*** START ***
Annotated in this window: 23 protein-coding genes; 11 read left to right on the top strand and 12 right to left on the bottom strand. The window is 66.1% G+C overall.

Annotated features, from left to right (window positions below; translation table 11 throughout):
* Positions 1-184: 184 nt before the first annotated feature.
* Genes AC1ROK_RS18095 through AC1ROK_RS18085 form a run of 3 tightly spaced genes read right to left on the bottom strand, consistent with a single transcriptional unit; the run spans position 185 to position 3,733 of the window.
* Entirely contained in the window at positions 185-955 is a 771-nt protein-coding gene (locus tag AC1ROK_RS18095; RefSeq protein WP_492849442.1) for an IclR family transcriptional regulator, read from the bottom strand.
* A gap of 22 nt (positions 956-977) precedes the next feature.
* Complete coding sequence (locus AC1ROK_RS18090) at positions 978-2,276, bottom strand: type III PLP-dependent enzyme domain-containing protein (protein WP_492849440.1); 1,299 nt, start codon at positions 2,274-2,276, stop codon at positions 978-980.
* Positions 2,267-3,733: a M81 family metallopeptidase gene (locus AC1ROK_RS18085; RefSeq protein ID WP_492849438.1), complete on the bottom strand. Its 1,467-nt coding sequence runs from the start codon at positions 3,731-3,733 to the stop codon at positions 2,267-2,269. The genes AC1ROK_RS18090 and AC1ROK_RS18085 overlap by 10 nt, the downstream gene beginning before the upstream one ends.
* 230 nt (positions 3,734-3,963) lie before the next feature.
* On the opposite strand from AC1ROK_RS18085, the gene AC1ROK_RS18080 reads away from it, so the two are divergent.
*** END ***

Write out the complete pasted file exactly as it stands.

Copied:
Annotated in this window: 23 protein-coding genes; 11 read left to right on the top strand and 12 right to left on the bottom strand. The window is 66.1% G+C overall.

Annotated features, from left to right (window positions below; translation table 11 throughout):
* Positions 1-184: 184 nt before the first annotated feature.
* Genes AC1ROK_RS18095 through AC1ROK_RS18085 form a run of 3 tightly spaced genes read right to left on the bottom strand, consistent with a single transcriptional unit; the run spans position 185 to position 3,733 of the window.
* Entirely contained in the window at positions 185-955 is a 771-nt protein-coding gene (locus tag AC1ROK_RS18095; RefSeq protein WP_492849442.1) for an IclR family transcriptional regulator, read from the bottom strand.
* A gap of 22 nt (positions 956-977) precedes the next feature.
* Complete coding sequence (locus AC1ROK_RS18090) at positions 978-2,276, bottom strand: type III PLP-dependent enzyme domain-containing protein (protein WP_492849440.1); 1,299 nt, start codon at positions 2,274-2,276, stop codon at positions 978-980.
* Positions 2,267-3,733: a M81 family metallopeptidase gene (locus AC1ROK_RS18085; RefSeq protein ID WP_492849438.1), complete on the bottom strand. Its 1,467-nt coding sequence runs from the start codon at positions 3,731-3,733 to the stop codon at positions 2,267-2,269. The genes AC1ROK_RS18090 and AC1ROK_RS18085 overlap by 10 nt, the downstream gene beginning before the upstream one ends.
* 230 nt (positions 3,734-3,963) lie before the next feature.
* On the opposite strand from AC1ROK_RS18085, the gene AC1ROK_RS18080 reads away from it, so the two are divergent.